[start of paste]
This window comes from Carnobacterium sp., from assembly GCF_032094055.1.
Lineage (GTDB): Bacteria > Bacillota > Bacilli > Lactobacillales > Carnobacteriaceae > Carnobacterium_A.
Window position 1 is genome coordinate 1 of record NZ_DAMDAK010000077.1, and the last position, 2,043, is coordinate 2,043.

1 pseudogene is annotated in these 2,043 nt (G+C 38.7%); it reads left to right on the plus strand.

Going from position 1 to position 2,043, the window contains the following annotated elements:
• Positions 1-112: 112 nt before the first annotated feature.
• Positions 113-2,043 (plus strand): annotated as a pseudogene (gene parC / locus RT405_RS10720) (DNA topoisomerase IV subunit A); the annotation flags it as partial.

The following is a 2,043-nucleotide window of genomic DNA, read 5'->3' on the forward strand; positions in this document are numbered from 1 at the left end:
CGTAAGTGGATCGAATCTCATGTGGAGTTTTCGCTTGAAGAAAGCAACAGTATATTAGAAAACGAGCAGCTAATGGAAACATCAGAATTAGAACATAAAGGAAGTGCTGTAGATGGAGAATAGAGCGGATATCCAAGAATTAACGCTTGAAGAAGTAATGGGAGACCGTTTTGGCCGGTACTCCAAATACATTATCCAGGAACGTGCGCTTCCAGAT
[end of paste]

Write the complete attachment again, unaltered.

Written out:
This window comes from Carnobacterium sp., from assembly GCF_032094055.1.
Lineage (GTDB): Bacteria > Bacillota > Bacilli > Lactobacillales > Carnobacteriaceae > Carnobacterium_A.
Window position 1 is genome coordinate 1 of record NZ_DAMDAK010000077.1, and the last position, 2,043, is coordinate 2,043.

1 pseudogene is annotated in these 2,043 nt (G+C 38.7%); it reads left to right on the plus strand.

Going from position 1 to position 2,043, the window contains the following annotated elements:
• Positions 1-112: 112 nt before the first annotated feature.
• Positions 113-2,043 (plus strand): annotated as a pseudogene (gene parC / locus RT405_RS10720) (DNA topoisomerase IV subunit A); the annotation flags it as partial.

The following is a 2,043-nucleotide window of genomic DNA, read 5'->3' on the forward strand; positions in this document are numbered from 1 at the left end:
CGTAAGTGGATCGAATCTCATGTGGAGTTTTCGCTTGAAGAAAGCAACAGTATATTAGAAAACGAGCAGCTAATGGAAACATCAGAATTAGAACATAAAGGAAGTGCTGTAGATGGAGAATAGAGCGGATATCCAAGAATTAACGCTTGAAGAAGTAATGGGAGACCGTTTTGGCCGGTACTCCAAATACATTATCCAGGAACGTGCGCTTCCAGAT